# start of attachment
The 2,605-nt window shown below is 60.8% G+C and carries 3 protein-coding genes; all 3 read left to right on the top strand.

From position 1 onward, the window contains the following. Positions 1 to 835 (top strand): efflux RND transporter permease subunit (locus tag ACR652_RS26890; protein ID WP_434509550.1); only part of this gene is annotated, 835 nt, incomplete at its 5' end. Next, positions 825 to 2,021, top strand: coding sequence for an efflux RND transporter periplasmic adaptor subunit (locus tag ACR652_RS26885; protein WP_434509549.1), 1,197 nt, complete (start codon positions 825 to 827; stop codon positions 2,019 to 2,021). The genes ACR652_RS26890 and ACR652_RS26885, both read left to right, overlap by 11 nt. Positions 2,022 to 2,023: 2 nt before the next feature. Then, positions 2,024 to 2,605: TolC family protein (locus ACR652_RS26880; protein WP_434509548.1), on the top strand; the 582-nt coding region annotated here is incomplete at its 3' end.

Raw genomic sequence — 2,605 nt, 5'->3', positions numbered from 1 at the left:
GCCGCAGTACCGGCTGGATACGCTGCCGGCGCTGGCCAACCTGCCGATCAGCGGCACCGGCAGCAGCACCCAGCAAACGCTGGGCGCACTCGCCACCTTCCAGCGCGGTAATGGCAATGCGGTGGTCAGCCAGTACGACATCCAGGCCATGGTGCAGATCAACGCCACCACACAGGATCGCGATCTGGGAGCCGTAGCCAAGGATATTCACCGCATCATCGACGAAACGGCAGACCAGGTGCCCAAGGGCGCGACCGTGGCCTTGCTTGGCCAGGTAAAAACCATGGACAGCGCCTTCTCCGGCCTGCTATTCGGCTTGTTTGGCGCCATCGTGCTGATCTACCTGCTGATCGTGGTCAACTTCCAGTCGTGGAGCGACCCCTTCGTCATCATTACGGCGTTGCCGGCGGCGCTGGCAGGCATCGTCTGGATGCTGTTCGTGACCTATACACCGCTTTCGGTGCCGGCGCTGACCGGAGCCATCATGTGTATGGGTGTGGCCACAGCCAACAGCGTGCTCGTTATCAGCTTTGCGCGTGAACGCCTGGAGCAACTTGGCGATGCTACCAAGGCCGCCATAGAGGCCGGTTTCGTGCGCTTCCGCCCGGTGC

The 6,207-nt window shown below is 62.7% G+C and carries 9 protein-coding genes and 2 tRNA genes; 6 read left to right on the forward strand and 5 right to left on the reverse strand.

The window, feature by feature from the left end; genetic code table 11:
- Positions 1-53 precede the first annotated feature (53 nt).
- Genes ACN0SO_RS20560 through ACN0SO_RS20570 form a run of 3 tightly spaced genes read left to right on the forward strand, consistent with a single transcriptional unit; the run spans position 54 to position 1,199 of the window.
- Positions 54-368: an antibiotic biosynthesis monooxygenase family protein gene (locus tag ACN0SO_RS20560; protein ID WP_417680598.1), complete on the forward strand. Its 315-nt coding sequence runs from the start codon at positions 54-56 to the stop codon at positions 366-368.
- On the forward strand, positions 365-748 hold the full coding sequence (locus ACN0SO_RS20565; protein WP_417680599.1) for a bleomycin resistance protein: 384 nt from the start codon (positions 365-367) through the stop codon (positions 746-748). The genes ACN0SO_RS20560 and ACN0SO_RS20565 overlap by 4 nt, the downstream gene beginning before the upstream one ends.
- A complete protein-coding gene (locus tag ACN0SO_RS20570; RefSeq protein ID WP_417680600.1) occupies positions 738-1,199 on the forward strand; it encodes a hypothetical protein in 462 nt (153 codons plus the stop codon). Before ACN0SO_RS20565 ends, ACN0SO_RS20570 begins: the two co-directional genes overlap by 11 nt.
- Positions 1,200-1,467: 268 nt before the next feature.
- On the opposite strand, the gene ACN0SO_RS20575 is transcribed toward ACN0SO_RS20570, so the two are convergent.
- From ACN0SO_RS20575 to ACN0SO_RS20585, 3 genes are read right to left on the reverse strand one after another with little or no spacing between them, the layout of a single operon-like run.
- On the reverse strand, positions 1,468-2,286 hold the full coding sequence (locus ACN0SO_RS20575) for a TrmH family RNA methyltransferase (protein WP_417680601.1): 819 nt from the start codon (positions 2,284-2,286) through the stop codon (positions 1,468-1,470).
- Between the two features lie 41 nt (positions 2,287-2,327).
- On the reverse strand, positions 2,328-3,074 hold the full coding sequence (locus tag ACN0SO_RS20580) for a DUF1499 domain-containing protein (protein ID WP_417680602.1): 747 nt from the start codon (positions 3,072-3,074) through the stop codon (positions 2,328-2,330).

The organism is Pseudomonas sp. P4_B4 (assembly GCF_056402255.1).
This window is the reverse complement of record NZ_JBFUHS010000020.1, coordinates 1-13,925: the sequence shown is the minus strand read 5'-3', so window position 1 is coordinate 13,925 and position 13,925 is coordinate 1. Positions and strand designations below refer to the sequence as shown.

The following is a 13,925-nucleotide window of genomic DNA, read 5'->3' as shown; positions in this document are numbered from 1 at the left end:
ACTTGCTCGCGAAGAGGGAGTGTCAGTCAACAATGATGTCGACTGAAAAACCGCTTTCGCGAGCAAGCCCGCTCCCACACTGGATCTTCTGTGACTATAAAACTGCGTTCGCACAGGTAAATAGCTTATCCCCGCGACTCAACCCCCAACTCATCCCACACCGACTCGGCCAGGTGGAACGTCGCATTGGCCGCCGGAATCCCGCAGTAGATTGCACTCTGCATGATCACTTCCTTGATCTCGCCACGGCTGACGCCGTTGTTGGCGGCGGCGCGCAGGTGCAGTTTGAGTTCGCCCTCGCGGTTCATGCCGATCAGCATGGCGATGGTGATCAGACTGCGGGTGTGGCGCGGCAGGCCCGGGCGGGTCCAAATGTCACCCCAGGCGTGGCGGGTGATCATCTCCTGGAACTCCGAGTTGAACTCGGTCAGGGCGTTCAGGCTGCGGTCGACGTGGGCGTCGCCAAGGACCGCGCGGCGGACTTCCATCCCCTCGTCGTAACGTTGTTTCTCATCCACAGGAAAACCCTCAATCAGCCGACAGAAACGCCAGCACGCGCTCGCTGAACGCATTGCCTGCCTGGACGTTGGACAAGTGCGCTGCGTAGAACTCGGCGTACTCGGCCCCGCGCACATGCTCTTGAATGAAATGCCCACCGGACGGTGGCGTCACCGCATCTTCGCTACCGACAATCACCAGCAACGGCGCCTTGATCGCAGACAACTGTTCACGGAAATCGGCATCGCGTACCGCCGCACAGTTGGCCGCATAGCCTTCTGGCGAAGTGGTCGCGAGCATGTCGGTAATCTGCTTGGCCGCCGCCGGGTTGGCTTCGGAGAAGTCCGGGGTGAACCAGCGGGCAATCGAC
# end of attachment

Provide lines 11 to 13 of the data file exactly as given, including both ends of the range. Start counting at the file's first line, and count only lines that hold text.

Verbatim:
- A complete protein-coding gene (locus tag ACN0SO_RS20570; RefSeq protein ID WP_417680600.1) occupies positions 738-1,199 on the forward strand; it encodes a hypothetical protein in 462 nt (153 codons plus the stop codon). Before ACN0SO_RS20565 ends, ACN0SO_RS20570 begins: the two co-directional genes overlap by 11 nt.
- Positions 1,200-1,467: 268 nt before the next feature.
- On the opposite strand, the gene ACN0SO_RS20575 is transcribed toward ACN0SO_RS20570, so the two are convergent.